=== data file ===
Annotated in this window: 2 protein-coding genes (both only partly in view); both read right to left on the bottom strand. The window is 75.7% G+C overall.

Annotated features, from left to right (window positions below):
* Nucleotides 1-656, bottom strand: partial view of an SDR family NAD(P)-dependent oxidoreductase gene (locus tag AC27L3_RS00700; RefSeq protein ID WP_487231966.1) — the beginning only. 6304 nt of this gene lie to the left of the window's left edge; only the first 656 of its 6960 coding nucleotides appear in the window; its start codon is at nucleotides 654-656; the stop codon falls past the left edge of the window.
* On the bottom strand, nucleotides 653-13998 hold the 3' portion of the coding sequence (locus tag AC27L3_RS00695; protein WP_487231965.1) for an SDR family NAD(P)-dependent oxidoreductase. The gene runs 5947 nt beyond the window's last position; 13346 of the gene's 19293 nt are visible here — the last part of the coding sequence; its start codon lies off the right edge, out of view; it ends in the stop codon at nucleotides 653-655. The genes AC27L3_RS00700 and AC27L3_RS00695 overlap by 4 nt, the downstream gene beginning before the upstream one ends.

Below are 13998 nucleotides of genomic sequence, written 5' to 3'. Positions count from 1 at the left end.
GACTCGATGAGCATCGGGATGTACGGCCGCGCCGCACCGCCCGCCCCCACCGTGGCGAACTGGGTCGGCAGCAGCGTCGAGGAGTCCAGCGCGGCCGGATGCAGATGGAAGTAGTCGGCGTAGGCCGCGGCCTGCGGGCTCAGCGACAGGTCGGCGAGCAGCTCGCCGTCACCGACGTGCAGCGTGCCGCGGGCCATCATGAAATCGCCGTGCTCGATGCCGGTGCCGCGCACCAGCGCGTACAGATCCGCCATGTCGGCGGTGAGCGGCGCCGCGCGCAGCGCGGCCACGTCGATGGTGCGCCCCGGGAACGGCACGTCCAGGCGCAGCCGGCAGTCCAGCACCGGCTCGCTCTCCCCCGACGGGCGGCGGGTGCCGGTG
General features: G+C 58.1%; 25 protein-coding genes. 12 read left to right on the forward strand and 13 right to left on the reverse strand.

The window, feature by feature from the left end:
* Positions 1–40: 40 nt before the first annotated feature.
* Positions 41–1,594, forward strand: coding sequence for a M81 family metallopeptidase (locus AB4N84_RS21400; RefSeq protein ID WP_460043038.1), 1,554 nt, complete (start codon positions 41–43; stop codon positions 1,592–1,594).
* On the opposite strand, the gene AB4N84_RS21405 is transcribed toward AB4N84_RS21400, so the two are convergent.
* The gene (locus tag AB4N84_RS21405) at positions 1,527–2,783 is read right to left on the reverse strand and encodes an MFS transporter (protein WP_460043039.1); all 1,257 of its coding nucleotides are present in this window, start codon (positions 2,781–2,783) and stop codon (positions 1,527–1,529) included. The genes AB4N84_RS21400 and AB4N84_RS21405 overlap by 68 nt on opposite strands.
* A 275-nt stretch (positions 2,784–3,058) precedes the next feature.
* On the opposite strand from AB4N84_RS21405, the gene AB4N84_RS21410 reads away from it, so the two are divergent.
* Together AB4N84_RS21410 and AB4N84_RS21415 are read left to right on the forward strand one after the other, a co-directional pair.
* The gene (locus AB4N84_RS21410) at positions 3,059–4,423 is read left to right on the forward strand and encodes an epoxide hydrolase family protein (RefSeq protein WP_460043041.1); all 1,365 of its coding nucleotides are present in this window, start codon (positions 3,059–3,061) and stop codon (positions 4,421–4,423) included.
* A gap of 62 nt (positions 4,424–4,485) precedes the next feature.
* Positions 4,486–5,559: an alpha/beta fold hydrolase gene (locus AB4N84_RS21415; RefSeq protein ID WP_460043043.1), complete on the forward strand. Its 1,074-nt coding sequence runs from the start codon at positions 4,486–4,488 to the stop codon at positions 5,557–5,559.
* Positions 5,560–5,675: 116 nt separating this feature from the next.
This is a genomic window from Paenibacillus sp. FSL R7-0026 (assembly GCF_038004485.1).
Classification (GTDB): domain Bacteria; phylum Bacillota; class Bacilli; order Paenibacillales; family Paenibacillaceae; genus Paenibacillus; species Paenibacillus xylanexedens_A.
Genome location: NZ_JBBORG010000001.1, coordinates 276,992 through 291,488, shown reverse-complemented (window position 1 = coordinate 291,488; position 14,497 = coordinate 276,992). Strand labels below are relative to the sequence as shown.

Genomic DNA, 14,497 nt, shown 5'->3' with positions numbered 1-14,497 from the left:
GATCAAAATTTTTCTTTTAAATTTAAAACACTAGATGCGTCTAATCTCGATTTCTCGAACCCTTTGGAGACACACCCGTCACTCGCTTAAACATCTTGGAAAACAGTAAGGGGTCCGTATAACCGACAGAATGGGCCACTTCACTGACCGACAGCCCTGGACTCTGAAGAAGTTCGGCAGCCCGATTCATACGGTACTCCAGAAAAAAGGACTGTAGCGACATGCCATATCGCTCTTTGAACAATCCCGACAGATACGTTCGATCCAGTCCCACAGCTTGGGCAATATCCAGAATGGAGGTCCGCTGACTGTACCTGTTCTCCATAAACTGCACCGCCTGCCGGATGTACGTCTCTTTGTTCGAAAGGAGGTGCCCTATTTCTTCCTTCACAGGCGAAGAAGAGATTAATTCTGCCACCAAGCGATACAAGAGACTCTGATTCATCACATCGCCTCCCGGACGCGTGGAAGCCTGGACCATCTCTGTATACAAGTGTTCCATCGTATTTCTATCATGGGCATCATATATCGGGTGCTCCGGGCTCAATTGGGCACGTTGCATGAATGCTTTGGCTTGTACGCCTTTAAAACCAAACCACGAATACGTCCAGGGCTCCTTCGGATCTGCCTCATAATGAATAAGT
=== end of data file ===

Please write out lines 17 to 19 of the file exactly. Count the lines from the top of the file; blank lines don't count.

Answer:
* A gap of 62 nt (positions 4,424–4,485) precedes the next feature.
* Positions 4,486–5,559: an alpha/beta fold hydrolase gene (locus AB4N84_RS21415; RefSeq protein ID WP_460043043.1), complete on the forward strand. Its 1,074-nt coding sequence runs from the start codon at positions 4,486–4,488 to the stop codon at positions 5,557–5,559.
* Positions 5,560–5,675: 116 nt separating this feature from the next.